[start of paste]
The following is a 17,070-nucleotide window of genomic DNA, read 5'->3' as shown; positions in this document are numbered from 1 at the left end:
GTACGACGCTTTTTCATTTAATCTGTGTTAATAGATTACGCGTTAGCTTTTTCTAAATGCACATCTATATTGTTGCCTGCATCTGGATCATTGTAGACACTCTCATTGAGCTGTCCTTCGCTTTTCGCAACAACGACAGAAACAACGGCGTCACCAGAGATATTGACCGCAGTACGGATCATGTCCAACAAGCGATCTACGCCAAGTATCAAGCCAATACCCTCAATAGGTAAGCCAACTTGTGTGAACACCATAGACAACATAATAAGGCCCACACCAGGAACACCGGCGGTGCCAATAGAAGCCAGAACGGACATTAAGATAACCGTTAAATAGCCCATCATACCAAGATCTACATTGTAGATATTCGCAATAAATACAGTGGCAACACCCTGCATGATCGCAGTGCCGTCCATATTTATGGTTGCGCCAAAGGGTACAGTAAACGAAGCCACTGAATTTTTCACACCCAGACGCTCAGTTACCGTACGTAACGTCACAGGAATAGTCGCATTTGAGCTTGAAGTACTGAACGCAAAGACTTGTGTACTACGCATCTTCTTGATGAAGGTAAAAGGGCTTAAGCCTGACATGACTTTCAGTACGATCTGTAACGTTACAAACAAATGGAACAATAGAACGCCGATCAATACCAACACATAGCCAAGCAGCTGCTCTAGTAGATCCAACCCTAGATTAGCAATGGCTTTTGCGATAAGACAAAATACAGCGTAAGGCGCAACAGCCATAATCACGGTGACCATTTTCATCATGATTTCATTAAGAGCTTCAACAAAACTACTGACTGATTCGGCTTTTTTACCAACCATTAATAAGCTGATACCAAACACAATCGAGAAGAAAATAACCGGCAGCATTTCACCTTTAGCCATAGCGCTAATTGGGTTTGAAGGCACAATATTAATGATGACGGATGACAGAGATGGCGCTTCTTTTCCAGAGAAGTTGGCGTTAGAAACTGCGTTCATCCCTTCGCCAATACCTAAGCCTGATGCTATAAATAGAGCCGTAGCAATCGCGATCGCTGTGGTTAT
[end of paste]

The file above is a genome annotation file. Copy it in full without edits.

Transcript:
The following is a 17,070-nucleotide window of genomic DNA, read 5'->3' as shown; positions in this document are numbered from 1 at the left end:
GTACGACGCTTTTTCATTTAATCTGTGTTAATAGATTACGCGTTAGCTTTTTCTAAATGCACATCTATATTGTTGCCTGCATCTGGATCATTGTAGACACTCTCATTGAGCTGTCCTTCGCTTTTCGCAACAACGACAGAAACAACGGCGTCACCAGAGATATTGACCGCAGTACGGATCATGTCCAACAAGCGATCTACGCCAAGTATCAAGCCAATACCCTCAATAGGTAAGCCAACTTGTGTGAACACCATAGACAACATAATAAGGCCCACACCAGGAACACCGGCGGTGCCAATAGAAGCCAGAACGGACATTAAGATAACCGTTAAATAGCCCATCATACCAAGATCTACATTGTAGATATTCGCAATAAATACAGTGGCAACACCCTGCATGATCGCAGTGCCGTCCATATTTATGGTTGCGCCAAAGGGTACAGTAAACGAAGCCACTGAATTTTTCACACCCAGACGCTCAGTTACCGTACGTAACGTCACAGGAATAGTCGCATTTGAGCTTGAAGTACTGAACGCAAAGACTTGTGTACTACGCATCTTCTTGATGAAGGTAAAAGGGCTTAAGCCTGACATGACTTTCAGTACGATCTGTAACGTTACAAACAAATGGAACAATAGAACGCCGATCAATACCAACACATAGCCAAGCAGCTGCTCTAGTAGATCCAACCCTAGATTAGCAATGGCTTTTGCGATAAGACAAAATACAGCGTAAGGCGCAACAGCCATAATCACGGTGACCATTTTCATCATGATTTCATTAAGAGCTTCAACAAAACTACTGACTGATTCGGCTTTTTTACCAACCATTAATAAGCTGATACCAAACACAATCGAGAAGAAAATAACCGGCAGCATTTCACCTTTAGCCATAGCGCTAATTGGGTTTGAAGGCACAATATTAATGATGACGGATGACAGAGATGGCGCTTCTTTTCCAGAGAAGTTGGCGTTAGAAACTGCGTTCATCCCTTCGCCAATACCTAAGCCTGATGCTATAAATAGAGCCGTAGCAATCGCGATCGCTGTGGTTAT